Neag School of Education
University of Connecticut
Fall 2016 – Gentry 425
Tuesday: 4-6:30 p.m.
Instructor: Del Siegle, Ph.D.
Office: Gentry 119C
EPSY 5601 is an introductory course traditionally designed to help graduate students understand and evaluate the educational research literature. Through participation in the course, class members learn the basic concepts and procedures used for conducting educational research. The course is intended to help educators become better consumers of research; i.e., it is traditionally not designed to prepare them for conducting research. However, this section of the course has been modified to prepare undergraduate education students to conduct research leading to an honor’s thesis. The instructor believes that hands-on activities are an effective method of learning material. The instructor provides web notes for each class. Students are expected to review the web links prior to each class session.
Goals and Objectives:
As a result of active participation in this course through assigned readings, research exercises, class attendance, and class discussions, it is expected that the student will:
- Understand the scientific method as it applies to educational research
- Describe the essential characteristics of research problems
- Distinguish between independent and dependent variables, continuous and categorical variables, directional and non-directional hypotheses
- Describe sampling and instrumentation techniques used in collecting data
- Explain the measurement concepts of validity, reliability, and standard error of measurement
- Describe and recognize the major types of research: experimental, single-subject, correlational, causal-comparative, survey, historical, content analysis, and qualitative
- Explain descriptive statistical concepts and techniques: central tendency, variability, norm scores, scales of measurement, and correlation
- Understand inferential statistical concepts and techniques used with quantitative data: chi-squares, t tests, analysis of variance, regression analyses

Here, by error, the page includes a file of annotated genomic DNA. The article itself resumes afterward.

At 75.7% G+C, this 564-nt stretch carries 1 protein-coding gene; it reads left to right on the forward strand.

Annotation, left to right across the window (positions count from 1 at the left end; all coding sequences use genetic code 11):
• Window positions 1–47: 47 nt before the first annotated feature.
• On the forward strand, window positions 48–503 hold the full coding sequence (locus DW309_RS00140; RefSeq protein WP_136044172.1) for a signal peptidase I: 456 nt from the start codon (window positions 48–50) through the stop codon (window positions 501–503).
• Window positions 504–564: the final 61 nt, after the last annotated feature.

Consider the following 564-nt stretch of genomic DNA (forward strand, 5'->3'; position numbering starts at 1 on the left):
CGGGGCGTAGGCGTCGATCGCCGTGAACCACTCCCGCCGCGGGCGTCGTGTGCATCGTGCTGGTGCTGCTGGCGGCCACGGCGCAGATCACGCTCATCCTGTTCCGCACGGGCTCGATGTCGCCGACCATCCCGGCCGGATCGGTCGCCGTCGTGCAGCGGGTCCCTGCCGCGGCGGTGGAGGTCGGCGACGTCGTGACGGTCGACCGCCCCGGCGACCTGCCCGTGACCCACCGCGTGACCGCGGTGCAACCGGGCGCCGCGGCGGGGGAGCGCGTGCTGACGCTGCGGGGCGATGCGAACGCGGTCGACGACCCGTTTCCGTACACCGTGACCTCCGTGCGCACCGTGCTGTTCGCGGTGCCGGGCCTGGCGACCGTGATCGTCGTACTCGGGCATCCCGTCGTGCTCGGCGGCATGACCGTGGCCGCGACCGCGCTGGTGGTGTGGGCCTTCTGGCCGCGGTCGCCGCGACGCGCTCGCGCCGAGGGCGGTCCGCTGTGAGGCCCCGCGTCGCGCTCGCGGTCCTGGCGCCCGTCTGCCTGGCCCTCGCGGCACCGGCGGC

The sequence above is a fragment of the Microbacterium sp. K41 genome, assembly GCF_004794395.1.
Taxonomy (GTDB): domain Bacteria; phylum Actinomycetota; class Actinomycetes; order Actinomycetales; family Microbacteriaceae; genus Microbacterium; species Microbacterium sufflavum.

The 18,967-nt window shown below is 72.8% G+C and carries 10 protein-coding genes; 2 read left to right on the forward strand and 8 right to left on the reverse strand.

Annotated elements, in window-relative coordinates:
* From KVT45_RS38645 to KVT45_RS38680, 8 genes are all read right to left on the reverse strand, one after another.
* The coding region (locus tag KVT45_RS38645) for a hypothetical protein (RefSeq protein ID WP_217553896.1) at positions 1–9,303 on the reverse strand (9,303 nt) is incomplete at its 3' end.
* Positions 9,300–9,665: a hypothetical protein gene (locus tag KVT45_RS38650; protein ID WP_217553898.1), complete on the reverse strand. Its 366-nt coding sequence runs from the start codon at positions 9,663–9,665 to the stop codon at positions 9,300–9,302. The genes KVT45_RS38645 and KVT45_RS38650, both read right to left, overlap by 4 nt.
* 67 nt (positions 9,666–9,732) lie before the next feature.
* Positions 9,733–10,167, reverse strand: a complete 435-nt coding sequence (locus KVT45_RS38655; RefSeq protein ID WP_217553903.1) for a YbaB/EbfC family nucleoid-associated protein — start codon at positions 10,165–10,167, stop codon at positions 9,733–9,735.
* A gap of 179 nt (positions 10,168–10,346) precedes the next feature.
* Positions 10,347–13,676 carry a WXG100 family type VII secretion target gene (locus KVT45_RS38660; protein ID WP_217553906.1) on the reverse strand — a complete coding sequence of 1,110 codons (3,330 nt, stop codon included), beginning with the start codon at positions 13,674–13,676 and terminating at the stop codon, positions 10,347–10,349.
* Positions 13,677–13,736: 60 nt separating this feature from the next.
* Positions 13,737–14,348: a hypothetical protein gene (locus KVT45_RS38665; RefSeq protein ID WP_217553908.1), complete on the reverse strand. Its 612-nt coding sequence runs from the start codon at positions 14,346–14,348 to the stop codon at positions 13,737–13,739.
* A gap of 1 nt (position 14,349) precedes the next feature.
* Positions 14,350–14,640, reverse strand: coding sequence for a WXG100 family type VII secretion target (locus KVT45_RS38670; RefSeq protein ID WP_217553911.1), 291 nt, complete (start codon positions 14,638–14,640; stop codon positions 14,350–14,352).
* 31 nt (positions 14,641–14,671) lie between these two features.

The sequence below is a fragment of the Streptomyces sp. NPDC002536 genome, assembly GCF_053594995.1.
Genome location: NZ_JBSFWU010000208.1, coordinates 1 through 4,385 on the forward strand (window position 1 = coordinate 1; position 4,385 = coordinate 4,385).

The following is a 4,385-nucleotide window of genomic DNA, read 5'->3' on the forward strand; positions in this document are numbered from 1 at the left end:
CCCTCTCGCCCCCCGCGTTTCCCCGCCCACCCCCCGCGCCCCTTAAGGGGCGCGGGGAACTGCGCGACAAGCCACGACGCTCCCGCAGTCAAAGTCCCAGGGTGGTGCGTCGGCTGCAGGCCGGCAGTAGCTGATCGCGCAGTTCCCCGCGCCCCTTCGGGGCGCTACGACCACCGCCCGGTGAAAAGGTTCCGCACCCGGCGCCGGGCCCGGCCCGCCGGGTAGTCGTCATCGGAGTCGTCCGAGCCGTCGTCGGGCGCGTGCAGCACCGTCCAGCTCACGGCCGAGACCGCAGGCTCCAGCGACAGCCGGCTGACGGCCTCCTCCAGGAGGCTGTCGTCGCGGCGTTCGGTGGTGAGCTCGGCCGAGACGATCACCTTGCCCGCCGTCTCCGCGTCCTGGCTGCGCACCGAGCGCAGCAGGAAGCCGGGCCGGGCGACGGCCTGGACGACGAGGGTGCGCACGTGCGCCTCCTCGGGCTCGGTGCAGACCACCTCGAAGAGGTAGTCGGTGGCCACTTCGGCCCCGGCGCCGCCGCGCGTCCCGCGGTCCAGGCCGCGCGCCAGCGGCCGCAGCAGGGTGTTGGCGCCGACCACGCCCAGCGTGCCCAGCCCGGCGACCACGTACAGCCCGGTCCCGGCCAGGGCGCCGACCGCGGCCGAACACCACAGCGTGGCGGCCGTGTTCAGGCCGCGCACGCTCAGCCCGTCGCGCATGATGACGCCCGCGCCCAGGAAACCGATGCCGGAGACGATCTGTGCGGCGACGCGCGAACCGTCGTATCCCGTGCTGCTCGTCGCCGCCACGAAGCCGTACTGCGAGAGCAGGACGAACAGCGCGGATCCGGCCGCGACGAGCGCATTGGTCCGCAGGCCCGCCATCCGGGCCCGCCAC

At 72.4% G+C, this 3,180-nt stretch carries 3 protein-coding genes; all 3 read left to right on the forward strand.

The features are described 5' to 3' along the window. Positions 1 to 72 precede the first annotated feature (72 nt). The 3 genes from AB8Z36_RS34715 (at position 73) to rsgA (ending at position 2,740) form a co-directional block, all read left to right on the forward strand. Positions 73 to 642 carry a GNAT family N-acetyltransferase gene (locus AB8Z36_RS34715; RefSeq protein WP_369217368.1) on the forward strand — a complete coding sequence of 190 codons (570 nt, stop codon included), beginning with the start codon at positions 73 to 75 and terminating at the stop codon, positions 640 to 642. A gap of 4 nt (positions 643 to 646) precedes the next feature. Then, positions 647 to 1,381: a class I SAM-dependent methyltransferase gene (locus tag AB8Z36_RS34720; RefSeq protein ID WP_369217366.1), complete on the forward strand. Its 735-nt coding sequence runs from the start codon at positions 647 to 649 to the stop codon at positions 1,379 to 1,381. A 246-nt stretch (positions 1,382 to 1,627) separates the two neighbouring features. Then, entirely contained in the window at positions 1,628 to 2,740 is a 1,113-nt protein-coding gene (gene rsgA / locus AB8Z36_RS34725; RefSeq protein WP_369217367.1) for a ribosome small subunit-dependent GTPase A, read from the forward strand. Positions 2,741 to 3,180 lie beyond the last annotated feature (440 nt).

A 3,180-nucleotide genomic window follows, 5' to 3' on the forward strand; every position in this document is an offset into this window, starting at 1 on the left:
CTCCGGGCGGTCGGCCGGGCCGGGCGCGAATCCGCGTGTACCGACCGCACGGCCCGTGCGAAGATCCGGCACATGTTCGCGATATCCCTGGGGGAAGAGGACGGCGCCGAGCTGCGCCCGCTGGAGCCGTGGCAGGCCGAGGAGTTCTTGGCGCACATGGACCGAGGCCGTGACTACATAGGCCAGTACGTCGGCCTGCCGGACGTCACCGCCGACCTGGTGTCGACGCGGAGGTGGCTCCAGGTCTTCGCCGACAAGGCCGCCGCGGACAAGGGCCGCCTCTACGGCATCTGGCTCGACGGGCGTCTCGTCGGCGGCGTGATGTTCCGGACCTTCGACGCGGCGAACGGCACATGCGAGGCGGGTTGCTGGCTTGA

- Recognize the research designs used in experimental research and the internal and external threats associated with them
- Understand the characteristics of qualitative research and the procedures for gathering qualitative data
- Describe the Action Research process and the role of the “teacher as researcher”
No textbook is required for this course. The instructor will provide weekly handouts, and the electronic version of this syllabus contains links to pertinent information.
Class Meetings and Requirements:
The approach for meeting the course objectives will be a combination of attending class, visiting the designated web sites, class discussions, written assignments, and two examinations. Students are expected to attend all meetings. All students are expected to have access to Microsoft Excel, Word, and PowerPoint. Laptop computers will be useful (but not required) on the days when we discuss statistics. We will also use SPSS (a statistical package for the social sciences).
Grades for this course are based on two exams and individual and group projects. Please do not email your assignments. Bring them to class.
Your score on an exam is determined by dividing your total points on the exam by the highest points received on the exam. If you earned a raw score of 40 and the highest score on the exam were 40, you would receive 100% on the exam (your score divided by the highest score). Using this system, someone will always receive full points on the exam. The exams are not timed and are open note. (Each exam is worth 30% of your final grade)
The class is organized around units. Each unit consists of a project for you to complete. Some of the projects are individual, while others involve cooperation with members of your research team. Each individual will be responsible for submitting a project for each unit. This affords you an opportunity to modify your group’s work if you are not satisfied with it. Projects that are submitted by the due date, may be resubmitted for additional credit (1/2 credit for each answer correctly resubmitted). The resubmission must occur within a week of the return of the project. Late projects may not be resubmitted. (Each of the eight assignments is worth 5% of your final grade for a total of 40%)
|A — 100-93%
A- — 92-90%
|B+ — 89-87%
B — 86-83%
B- — 82-80%
|C+ — 79-77%